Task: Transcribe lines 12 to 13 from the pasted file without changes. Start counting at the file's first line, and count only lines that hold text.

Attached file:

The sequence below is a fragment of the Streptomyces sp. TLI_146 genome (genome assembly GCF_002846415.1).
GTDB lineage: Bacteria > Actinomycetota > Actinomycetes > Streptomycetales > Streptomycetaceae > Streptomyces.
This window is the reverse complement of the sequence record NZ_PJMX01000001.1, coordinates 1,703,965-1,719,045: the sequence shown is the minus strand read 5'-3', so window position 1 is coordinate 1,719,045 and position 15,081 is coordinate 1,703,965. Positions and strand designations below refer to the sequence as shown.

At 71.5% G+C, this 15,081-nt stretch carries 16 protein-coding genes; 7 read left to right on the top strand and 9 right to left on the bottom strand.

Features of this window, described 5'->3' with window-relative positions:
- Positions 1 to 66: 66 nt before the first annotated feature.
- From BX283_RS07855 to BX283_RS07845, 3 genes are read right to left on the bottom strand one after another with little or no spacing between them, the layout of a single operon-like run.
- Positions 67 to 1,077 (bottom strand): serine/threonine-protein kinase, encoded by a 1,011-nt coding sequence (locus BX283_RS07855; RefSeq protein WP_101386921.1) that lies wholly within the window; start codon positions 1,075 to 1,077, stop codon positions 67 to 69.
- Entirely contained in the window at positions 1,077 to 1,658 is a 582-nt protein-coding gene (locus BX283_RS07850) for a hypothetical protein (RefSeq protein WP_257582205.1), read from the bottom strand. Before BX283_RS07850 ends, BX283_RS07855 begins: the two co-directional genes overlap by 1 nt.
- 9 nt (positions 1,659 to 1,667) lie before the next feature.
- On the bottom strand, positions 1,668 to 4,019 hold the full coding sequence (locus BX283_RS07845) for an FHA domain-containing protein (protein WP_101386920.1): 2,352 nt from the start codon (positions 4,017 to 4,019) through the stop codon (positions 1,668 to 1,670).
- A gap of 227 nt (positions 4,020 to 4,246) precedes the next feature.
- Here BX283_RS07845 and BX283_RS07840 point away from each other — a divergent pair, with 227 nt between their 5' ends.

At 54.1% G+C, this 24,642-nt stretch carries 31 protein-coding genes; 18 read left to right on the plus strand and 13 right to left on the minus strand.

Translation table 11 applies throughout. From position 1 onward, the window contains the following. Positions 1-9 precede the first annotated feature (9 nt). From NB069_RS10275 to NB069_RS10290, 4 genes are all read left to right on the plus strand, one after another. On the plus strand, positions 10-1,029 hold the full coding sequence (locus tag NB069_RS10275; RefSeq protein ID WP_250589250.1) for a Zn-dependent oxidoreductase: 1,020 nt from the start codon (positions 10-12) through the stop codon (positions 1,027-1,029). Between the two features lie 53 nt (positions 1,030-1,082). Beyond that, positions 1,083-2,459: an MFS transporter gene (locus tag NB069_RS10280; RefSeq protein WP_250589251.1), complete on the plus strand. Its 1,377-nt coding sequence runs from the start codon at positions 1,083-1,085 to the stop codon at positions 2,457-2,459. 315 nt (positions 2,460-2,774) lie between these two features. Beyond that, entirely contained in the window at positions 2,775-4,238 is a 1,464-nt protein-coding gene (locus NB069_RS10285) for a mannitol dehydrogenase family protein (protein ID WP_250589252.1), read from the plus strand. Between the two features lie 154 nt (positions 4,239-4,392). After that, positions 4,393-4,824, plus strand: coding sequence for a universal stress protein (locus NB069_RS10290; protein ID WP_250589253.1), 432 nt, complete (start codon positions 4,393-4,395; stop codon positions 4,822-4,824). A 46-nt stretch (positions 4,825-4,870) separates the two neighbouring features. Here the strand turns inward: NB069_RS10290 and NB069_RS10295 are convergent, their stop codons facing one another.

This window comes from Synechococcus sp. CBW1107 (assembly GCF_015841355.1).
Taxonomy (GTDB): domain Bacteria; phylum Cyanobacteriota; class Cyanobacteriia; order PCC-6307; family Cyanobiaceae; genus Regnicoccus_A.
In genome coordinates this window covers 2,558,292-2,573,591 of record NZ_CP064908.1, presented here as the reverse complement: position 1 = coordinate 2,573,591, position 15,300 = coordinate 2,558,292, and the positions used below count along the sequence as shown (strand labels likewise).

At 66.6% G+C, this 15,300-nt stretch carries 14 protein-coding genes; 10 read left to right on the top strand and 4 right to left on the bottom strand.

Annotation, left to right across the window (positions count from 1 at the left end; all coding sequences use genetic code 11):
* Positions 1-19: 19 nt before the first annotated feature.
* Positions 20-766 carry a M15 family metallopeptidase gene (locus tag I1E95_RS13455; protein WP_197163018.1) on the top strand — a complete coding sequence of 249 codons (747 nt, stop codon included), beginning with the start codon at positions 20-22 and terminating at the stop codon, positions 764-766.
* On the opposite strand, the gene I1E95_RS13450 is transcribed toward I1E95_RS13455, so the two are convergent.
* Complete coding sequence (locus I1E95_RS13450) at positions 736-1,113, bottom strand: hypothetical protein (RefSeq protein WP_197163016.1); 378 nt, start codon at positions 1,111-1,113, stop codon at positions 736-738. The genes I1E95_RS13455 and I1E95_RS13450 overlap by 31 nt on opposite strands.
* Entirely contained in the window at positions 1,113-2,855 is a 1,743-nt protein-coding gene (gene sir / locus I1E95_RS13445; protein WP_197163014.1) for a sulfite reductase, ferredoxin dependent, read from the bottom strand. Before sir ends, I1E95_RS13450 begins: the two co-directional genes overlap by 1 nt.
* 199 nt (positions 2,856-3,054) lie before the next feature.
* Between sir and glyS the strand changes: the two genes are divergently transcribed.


- A gap of 227 nt (positions 4,020 to 4,246) precedes the next feature.
- Here BX283_RS07845 and BX283_RS07840 point away from each other — a divergent pair, with 227 nt between their 5' ends.